The proposed £300m takeover of Premier League football team Newcastle United by a Saudi Arabian-backed investment fund has been called off.
The takeover would have put an end to the controversial ownership of Sports Direct boss Mike Ashley.
The group, which included wealth fund PIF, PCP Capital Partners and Reuben Brothers, made the bid to buy the club in April.
However, the takeover process has repeatedly been held up over concerns over the takeover group’s links to the Saudi state – which has been subjected to accusations of broadcasting piracy and human rights abuses.
Hatice Cengiz, the fiancee of murdered journalist Jamal Khashoggi, had called on the Premier League to block the takeover. Khashoggi murder at the Saudi Consulate in Turkey two years ago has been linked to Saudi Crown Prince Mohammed bin Salman, who oversees the fund heading the takeover.
As a part of the deal, Saudi Arabia’s Public Investment Fund would have had an 80% stake in Newcastle United.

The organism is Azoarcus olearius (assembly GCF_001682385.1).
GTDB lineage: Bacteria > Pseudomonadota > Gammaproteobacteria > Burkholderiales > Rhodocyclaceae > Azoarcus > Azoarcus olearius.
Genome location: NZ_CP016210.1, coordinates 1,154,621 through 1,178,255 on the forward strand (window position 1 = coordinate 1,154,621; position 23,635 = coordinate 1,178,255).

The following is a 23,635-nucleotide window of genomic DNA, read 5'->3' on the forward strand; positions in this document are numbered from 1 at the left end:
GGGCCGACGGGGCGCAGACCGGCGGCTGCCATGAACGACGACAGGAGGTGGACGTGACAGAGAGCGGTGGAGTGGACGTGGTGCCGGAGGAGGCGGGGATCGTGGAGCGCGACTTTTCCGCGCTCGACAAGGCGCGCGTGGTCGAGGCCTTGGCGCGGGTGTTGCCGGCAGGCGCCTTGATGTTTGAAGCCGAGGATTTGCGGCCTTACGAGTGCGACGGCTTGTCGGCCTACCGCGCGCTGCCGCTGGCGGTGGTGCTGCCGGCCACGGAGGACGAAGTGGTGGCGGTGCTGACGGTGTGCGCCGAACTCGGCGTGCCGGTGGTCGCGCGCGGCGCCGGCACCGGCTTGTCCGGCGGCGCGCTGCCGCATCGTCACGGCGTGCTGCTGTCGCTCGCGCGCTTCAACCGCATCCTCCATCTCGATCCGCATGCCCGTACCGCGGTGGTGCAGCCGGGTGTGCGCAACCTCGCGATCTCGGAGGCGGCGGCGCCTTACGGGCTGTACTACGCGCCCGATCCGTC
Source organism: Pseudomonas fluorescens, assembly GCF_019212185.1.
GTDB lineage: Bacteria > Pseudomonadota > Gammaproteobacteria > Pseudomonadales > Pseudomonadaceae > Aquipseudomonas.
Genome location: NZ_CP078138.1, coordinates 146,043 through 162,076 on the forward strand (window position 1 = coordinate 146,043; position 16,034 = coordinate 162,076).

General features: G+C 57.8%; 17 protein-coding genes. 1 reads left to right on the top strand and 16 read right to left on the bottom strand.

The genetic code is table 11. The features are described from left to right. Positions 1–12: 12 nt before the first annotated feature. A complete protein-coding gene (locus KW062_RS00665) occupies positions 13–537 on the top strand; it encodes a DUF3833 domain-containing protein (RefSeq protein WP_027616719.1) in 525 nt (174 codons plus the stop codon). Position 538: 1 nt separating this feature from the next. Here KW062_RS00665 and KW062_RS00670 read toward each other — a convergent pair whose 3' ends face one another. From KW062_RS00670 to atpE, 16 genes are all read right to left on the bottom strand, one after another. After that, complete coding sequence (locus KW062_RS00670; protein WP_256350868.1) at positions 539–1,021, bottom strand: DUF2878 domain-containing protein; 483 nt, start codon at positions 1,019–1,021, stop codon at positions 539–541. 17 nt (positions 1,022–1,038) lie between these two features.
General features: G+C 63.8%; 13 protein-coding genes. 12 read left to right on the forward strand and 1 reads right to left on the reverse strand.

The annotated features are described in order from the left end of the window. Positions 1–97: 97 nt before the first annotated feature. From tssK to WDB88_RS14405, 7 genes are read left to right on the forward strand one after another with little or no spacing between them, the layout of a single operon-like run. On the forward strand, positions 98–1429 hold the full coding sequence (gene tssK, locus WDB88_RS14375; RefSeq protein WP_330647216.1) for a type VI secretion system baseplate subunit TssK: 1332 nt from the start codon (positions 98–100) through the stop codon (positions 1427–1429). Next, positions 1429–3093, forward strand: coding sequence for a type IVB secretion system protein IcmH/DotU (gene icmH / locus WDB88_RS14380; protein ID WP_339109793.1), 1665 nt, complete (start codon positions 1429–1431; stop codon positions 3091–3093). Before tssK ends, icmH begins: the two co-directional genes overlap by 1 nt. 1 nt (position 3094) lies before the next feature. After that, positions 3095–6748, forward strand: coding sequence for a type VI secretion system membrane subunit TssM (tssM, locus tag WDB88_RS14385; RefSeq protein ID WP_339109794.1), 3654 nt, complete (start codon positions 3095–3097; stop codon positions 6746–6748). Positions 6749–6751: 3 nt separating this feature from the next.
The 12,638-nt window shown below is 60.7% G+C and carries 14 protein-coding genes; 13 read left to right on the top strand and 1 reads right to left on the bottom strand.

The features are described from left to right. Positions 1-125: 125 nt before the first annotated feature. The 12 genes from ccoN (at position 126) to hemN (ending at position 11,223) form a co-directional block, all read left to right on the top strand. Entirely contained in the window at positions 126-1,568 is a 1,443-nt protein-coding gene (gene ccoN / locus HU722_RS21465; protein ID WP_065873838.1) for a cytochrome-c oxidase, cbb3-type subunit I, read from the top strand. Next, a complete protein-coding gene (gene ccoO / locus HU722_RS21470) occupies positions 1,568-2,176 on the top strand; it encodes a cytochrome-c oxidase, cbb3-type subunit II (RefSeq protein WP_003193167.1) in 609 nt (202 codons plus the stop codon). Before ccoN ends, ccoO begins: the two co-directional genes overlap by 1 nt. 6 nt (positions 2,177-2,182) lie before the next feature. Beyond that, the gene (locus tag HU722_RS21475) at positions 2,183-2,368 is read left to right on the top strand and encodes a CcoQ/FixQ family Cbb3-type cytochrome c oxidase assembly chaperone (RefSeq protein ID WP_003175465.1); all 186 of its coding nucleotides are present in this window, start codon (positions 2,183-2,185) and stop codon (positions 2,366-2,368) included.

The Reuben brothers and financier Amanda Staveley were planning to each buy the remaining 10% stakes.
The group said in a statement: “Ultimately, during the unforeseeably prolonged process, the commercial agreement between the Investment Group and the club’s owners expired and our investment thesis could not be sustained, particularly with no clarity as to the circumstances under which the next season will start and the new norms that will arise for matches, training and other activities.
“As often occurs with proposed investments in uncertain periods, time itself became an enemy of the transaction, particularly during this difficult phase marked by the many real challenges facing us all from COVID-19.”